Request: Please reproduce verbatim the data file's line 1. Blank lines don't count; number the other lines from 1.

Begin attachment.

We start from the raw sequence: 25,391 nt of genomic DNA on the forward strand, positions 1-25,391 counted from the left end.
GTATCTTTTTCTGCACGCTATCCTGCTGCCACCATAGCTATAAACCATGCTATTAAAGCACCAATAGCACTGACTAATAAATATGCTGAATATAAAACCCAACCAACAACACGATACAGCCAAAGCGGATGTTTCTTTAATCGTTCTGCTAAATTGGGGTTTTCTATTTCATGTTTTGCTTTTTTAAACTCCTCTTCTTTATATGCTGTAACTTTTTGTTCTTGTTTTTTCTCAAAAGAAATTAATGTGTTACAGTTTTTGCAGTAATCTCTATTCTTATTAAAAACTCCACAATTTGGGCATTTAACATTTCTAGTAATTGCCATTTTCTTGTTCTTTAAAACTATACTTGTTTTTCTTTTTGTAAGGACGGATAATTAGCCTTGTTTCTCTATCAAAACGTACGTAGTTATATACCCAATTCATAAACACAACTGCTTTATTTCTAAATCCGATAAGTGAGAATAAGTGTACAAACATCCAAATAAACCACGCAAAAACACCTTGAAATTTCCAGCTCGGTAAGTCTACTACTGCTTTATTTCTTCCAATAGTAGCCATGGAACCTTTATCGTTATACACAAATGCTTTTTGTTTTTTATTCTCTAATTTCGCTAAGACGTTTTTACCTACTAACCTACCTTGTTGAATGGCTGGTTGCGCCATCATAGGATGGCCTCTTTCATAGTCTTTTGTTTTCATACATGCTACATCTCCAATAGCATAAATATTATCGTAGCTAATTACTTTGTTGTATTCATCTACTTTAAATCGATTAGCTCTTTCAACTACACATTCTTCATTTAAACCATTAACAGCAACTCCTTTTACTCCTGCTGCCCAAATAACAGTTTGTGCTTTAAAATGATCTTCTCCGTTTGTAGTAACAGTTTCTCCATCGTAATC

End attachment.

We start from the raw sequence: 25,391 nt of genomic DNA on the forward strand, positions 1-25,391 counted from the left end.